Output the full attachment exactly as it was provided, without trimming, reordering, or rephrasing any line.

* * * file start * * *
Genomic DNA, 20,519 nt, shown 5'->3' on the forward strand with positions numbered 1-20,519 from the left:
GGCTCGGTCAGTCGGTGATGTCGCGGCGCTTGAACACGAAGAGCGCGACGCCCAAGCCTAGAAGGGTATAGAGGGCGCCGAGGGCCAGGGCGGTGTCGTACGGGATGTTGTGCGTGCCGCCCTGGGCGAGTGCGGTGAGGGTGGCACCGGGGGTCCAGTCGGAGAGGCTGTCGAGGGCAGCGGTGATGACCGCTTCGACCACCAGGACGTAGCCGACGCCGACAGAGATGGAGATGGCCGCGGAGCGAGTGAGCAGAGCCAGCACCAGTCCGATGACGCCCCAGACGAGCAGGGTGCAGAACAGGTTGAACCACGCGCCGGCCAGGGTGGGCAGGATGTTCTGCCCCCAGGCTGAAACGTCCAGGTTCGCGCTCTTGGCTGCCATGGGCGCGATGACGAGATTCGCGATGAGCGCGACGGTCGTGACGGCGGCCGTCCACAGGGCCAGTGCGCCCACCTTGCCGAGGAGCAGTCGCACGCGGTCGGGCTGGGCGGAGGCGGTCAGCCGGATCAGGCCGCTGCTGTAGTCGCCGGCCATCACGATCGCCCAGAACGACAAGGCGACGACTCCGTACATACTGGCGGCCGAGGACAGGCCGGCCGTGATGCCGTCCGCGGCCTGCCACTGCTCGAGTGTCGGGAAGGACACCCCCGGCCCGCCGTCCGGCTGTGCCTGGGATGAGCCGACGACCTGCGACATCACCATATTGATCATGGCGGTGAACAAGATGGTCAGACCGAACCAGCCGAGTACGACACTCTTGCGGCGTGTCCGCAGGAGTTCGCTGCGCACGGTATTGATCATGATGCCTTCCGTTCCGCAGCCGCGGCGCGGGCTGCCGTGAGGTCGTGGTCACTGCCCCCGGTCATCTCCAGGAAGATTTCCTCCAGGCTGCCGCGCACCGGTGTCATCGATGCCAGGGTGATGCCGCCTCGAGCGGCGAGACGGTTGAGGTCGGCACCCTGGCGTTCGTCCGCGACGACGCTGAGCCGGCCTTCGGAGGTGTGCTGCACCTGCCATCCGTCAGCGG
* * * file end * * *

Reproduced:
Genomic DNA, 20,519 nt, shown 5'->3' on the forward strand with positions numbered 1-20,519 from the left:
GGCTCGGTCAGTCGGTGATGTCGCGGCGCTTGAACACGAAGAGCGCGACGCCCAAGCCTAGAAGGGTATAGAGGGCGCCGAGGGCCAGGGCGGTGTCGTACGGGATGTTGTGCGTGCCGCCCTGGGCGAGTGCGGTGAGGGTGGCACCGGGGGTCCAGTCGGAGAGGCTGTCGAGGGCAGCGGTGATGACCGCTTCGACCACCAGGACGTAGCCGACGCCGACAGAGATGGAGATGGCCGCGGAGCGAGTGAGCAGAGCCAGCACCAGTCCGATGACGCCCCAGACGAGCAGGGTGCAGAACAGGTTGAACCACGCGCCGGCCAGGGTGGGCAGGATGTTCTGCCCCCAGGCTGAAACGTCCAGGTTCGCGCTCTTGGCTGCCATGGGCGCGATGACGAGATTCGCGATGAGCGCGACGGTCGTGACGGCGGCCGTCCACAGGGCCAGTGCGCCCACCTTGCCGAGGAGCAGTCGCACGCGGTCGGGCTGGGCGGAGGCGGTCAGCCGGATCAGGCCGCTGCTGTAGTCGCCGGCCATCACGATCGCCCAGAACGACAAGGCGACGACTCCGTACATACTGGCGGCCGAGGACAGGCCGGCCGTGATGCCGTCCGCGGCCTGCCACTGCTCGAGTGTCGGGAAGGACACCCCCGGCCCGCCGTCCGGCTGTGCCTGGGATGAGCCGACGACCTGCGACATCACCATATTGATCATGGCGGTGAACAAGATGGTCAGACCGAACCAGCCGAGTACGACACTCTTGCGGCGTGTCCGCAGGAGTTCGCTGCGCACGGTATTGATCATGATGCCTTCCGTTCCGCAGCCGCGGCGCGGGCTGCCGTGAGGTCGTGGTCACTGCCCCCGGTCATCTCCAGGAAGATTTCCTCCAGGCTGCCGCGCACCGGTGTCATCGATGCCAGGGTGATGCCGCCTCGAGCGGCGAGACGGTTGAGGTCGGCACCCTGGCGTTCGTCCGCGACGACGCTGAGCCGGCCTTCGGAGGTGTGCTGCACCTGCCATCCGTCAGCGG